I’ve written on topics ranging far and wide across the long-term care spectrum. But I’m pretty sure this will be my first foray into the world of fake butt accusations.
A suit filed earlier this month in New York alleges a nurse aide named Milouse Laguerre was subjected to workplace-related sexual harassment.
The catalyst? Other CNAs who insisted her gluteus maximus exceeded the maximus limit. There was simply no way its dimensions were within the boundaries of what her Mama could have given her, her co-workers allegedly claimed.
Not only did they judge that her backside’s dimensions were beyond what nature intended, they demanded for months that she provide the name of the physician behind such robust proportions. When Laguerre rejected both the allegations and the request, they allegedly proceeded to make her life a living hell.
So, is this really a story of buttocks envy gone bad? It could be that, too. But after reading the court documents, I’m not sure we’ve gotten to the bottom of this story.
You see, it appears that some of her colleagues were unhappy with Laguerre, who happens to be Haitian, being offered full-time employment in the facility three years ago. They allegedly claimed Haitians are “ugly.” They also insisted that Haitians, in the vernacular of Sir Mix-A-Lot, don’t have “back.”
While the facility’s CNAs were supposed to work as a team, her requests for assistance were largely ignored.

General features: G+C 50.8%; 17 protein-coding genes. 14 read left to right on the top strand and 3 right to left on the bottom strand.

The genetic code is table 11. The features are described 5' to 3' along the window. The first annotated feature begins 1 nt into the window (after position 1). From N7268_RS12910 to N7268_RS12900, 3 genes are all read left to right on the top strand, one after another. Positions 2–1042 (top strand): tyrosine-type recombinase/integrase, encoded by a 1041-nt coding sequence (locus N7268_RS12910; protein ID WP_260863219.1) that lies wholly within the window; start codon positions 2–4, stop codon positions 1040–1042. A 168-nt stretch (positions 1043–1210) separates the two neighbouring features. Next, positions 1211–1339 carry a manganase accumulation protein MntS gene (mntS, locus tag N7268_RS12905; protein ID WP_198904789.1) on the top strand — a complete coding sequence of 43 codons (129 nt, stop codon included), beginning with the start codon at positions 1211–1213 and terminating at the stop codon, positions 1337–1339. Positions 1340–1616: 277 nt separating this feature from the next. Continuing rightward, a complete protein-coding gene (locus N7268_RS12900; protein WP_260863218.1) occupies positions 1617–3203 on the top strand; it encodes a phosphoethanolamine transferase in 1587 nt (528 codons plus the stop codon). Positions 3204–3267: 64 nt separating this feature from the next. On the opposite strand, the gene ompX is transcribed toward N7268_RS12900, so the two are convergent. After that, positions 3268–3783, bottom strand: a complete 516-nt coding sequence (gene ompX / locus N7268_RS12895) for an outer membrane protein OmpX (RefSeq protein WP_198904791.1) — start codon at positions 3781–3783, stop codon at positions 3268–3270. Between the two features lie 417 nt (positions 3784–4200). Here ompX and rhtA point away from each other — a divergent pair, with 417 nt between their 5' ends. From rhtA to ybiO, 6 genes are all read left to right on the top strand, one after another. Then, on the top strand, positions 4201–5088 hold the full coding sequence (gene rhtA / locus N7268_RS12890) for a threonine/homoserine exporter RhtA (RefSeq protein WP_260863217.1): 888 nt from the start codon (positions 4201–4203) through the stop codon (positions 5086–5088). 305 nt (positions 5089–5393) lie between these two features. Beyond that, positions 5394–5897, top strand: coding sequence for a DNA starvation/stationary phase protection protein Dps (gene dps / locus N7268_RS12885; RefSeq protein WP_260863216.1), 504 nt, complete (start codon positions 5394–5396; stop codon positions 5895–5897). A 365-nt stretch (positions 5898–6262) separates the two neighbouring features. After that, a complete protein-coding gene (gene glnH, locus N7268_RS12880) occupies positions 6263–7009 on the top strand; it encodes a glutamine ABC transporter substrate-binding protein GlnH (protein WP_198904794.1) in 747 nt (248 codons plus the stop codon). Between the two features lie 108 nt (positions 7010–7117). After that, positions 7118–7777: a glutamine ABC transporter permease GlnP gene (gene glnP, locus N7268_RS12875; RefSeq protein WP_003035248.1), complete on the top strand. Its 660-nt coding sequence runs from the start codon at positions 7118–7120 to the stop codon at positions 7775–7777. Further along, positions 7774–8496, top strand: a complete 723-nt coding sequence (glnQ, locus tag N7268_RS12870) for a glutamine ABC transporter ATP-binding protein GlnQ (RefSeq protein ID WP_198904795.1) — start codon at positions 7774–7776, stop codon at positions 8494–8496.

Moreover, when she repeatedly asked management for relief, her requests went nowhere. In fact, she was suspended, then fired, according to her attorney.
For other providers, there are two lessons to glean from this unusual case.
The first is that turning a blind eye to harmful statements and toxic interactions among employees is a risky strategy that may lead to legal consequences.
The second is that when employee conflicts persist, human resources must play a proactive role in addressing and resolving disputes, preventing them from festering into more significant issues.
This is an alleged situation that never should have been tolerated by those in charge, much less allowed to worsen.
And now the lawyers are involved. By the time this matter is resolved, there’s a very good chance the facility will find itself paying out the, well, you know.
John O’Connor is editorial director for McKnight’s. Read more of his columns here.